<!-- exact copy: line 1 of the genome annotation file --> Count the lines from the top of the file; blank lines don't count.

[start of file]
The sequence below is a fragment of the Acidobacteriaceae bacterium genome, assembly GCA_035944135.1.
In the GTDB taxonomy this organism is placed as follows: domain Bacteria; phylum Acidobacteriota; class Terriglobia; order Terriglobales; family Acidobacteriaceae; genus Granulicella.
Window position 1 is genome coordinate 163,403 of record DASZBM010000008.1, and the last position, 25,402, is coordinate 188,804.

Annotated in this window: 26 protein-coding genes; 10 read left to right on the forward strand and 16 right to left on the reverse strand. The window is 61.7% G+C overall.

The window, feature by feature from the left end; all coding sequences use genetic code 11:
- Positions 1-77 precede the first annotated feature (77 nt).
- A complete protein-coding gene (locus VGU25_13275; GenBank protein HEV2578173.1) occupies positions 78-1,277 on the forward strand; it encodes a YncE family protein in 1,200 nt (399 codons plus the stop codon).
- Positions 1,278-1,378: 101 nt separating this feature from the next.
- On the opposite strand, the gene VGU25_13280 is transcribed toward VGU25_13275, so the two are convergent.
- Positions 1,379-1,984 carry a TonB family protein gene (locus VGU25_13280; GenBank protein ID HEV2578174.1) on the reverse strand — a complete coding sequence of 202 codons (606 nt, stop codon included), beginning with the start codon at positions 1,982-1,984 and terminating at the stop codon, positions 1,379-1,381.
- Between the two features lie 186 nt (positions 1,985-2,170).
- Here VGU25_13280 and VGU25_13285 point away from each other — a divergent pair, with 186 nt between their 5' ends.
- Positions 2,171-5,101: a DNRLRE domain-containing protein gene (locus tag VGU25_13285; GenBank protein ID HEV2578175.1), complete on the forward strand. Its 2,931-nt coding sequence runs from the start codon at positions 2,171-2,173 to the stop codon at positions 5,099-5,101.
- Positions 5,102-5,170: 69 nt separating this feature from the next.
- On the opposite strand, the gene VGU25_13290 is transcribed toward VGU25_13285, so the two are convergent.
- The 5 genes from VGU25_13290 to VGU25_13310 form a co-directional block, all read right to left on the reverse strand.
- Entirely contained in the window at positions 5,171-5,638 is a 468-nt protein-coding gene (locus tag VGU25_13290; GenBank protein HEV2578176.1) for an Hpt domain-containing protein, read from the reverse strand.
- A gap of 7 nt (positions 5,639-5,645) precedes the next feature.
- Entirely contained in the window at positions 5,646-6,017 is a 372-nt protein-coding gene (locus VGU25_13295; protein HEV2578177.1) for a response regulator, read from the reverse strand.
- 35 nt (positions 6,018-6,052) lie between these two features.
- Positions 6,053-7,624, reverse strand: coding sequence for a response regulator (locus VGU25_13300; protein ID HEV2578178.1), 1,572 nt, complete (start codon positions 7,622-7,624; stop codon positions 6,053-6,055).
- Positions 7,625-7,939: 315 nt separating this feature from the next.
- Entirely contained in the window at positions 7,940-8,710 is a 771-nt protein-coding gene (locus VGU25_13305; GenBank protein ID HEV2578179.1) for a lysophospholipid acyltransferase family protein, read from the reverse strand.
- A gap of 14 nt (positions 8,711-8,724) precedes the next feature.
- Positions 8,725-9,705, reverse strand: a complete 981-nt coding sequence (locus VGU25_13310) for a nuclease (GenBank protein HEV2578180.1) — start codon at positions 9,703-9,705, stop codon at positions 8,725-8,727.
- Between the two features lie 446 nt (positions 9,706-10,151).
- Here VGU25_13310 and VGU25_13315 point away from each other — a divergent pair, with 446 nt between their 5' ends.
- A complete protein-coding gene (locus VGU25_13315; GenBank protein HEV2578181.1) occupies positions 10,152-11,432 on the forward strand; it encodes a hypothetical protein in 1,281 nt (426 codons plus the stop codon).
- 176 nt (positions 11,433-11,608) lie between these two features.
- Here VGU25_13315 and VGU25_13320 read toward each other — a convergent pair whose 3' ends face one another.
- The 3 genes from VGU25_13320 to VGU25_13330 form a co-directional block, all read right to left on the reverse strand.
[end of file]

The sequence below is a fragment of the Acidobacteriaceae bacterium genome, assembly GCA_035944135.1.